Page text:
ELI President Speaks Out on the Assault of the U.S. Capitol
The Environmental Law Institute is a bipartisan organization devoted to rule of law and effective governance in the environmental context. Last week’s insurrection and storming of the United States Capitol must be seen as nothing short of a disaster from a rule of law standpoint, attacking the institutions and mechanisms that define our system of government and tarnishing our reputation in the world as a champion for and model of democracy.
Ironically, while the road was bumpy, our system of checks and balances had in the post-election period functioned more or less as designed for purposes of resolving the various questions that had been raised about election integrity. The courts in particular played their vital role in differentiating between non-credible arguments and those supported by evidence, leading to decisive rejections of election irregularity claims. The resolution of these claims by the courts—the institution that our constitutional system relies on to resolve such questions—should have brought closure.
It of course did not. The narrative about election irregularities embraced by last week’s violent mob was informed not by what happened in the courts, but rather what was said on the courthouse steps, which often bore little resemblance to the truths that emerged in court. Indeed, in some instances, the public spin included claims not even presented in court because they were not credible enough to be brought forward without violating attorney ethics rules. This out-of-court spin was then reinforced by political leaders who either embraced it or tolerated it and gained momentum through the echo chamber of social media and sympathetic news outlets, ultimately leading to an unthinkable assault on our Capitol. The willingness on the part of so many to ignore judicial findings is a major rule of law setback, as is, more generally, the systematic and intentional use of disinformation as a tool for promoting public uptake of demonstrably false counter-narratives.
The only way to recover from a rule of law lapse is to first ensure that justice is done—justice that holds to account those who, with the apparent aim of effectuating a coup that would have disenfranchised millions of voting Americans, trespassed on Capitol grounds, rioted, assaulted police, harmed people, took lives, destroyed public property, and put members of Congress, congressional staff, and others at risk, endangering as well the democratic process itself. Justice must also be brought to those whose contrivances and calls to arms incited a riot and precipitated this act of unpatriotic extremism. Violent acts that put at risk both our ideals as a nation and the safety of our leaders and their protectors must be met with the strongest of legal responses if we are to avoid becoming a lawless—and lost—nation.
But there is much more work to be done here than that alone. The recent past has taught us that our democracy is far more vulnerable than most of us would have imagined, and the power of the presidency is considerably less constrained by checks and balances than most of us and, I believe, our nation’s founders, might have hoped. As we have learned, using communications tools brought to us by the Information Age that allow for unfiltered communications directly with large numbers of followers, the bully pulpit of the presidency can, with virtually no meaningful accountability, be used to distort the truth, punish critics and opponents, and bend the thinking of at least some followers, whipping them up to the point where so-called patriots can be summoned to commit the most unpatriotic of acts.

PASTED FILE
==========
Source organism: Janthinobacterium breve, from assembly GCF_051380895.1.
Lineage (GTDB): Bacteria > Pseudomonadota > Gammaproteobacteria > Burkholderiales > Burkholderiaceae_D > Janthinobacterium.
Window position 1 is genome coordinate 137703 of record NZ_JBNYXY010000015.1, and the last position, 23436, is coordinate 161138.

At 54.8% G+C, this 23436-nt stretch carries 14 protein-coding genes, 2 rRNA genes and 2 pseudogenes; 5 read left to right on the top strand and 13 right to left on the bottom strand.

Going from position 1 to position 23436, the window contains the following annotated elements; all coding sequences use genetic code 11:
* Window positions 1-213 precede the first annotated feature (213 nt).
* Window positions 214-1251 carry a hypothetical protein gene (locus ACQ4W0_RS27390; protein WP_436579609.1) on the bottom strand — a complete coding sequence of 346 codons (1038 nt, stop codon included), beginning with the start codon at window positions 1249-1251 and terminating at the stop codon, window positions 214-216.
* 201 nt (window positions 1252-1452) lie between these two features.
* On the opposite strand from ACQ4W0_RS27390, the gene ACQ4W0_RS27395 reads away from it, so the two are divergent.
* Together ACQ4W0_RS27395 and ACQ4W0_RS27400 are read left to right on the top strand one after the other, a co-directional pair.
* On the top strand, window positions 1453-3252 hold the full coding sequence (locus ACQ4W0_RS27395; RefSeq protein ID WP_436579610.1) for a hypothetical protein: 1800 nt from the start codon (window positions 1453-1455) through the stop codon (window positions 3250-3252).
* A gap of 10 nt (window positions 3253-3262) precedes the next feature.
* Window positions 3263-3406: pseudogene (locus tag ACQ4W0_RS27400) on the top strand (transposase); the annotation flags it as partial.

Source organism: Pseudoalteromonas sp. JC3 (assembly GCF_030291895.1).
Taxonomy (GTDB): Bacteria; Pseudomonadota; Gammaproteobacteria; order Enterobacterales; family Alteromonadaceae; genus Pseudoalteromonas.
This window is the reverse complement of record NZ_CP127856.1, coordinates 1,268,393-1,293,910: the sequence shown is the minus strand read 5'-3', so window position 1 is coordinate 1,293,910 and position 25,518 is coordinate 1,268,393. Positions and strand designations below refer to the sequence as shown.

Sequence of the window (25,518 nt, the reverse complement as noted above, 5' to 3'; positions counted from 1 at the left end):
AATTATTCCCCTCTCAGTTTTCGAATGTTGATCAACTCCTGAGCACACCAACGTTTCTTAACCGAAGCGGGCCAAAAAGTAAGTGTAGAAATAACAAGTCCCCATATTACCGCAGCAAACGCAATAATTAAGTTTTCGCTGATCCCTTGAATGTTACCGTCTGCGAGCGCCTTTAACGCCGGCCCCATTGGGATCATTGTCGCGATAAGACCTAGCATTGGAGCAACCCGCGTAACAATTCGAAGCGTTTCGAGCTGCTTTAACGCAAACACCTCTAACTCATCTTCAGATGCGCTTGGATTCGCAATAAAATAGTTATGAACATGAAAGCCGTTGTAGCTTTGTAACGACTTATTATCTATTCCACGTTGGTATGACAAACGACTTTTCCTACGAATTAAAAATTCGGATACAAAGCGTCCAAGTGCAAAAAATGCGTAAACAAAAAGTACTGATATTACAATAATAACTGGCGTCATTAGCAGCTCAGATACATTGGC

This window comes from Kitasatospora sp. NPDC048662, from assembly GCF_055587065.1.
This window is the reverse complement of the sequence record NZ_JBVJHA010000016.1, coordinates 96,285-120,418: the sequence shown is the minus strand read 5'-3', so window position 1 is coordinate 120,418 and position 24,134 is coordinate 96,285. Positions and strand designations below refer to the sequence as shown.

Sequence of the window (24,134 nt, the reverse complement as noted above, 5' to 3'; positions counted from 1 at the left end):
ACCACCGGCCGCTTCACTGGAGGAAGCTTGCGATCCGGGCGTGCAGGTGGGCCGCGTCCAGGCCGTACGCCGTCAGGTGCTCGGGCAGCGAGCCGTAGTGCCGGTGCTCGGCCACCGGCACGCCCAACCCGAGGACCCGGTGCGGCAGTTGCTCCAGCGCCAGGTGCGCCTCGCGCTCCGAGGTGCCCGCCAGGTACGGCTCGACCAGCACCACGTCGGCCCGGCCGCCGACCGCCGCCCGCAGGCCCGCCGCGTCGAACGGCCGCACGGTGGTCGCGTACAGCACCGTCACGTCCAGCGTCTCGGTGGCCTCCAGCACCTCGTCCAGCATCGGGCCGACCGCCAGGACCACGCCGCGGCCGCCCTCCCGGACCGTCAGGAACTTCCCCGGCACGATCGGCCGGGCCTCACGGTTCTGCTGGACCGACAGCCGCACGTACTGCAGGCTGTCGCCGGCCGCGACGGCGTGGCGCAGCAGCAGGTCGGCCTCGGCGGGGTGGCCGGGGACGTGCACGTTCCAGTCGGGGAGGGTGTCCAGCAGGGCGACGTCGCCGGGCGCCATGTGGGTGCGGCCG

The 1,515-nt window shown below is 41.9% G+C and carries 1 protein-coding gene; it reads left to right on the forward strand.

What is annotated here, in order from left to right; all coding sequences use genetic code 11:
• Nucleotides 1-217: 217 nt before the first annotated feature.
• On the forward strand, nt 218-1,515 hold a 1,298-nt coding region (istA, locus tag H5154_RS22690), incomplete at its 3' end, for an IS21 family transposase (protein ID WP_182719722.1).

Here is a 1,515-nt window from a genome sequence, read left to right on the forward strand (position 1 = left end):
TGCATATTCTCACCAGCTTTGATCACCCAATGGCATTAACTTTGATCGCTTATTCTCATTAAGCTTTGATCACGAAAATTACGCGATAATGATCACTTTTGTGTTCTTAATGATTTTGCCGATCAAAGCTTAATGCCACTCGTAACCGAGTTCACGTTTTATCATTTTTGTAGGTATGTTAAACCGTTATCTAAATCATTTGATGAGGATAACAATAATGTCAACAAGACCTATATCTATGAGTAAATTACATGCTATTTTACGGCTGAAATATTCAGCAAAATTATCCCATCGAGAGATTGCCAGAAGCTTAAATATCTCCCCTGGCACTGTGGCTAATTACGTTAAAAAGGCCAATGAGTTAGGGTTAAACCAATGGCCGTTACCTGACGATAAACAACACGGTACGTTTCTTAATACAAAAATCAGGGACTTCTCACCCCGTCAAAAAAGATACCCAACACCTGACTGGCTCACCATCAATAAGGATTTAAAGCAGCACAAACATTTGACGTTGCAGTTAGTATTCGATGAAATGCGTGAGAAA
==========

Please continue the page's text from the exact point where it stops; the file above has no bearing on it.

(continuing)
We need to be clear-eyed in seeing that this moment has been several years in the making. The constant fear-mongering around deep-state ghost stories, the labeling of all media criticism as fake, and the consistent discrediting of such important institutions as the courts, the FBI, and the CIA whenever they have not simply fallen in line with Administration positions, has helped cultivate an unprecedented level of suspicion of government and antipathy for its constitutional underpinnings. Unfortunately, we have every reason to expect that there will be continued use of these strategies and the use of disinformation to attack our Constitution and our nation. Continued vigilance will be required, along with law making that stems the power of disinformation and more effective use of existing enforcement tools.
The losses that we have suffered from last week’s brazen acts of trespass, assault, inciting to riot, and rioting, are incalculable. We the people need to look at the whole of this and make sure that what happened never happens again. Perhaps, the ELI formula—truly honest, reasoned debate in pursuit of sustainable, common-ground solutions that protect and advance rule of law and good governance—has something to offer about the path forward.
—Scott Fulton, January 12, 2021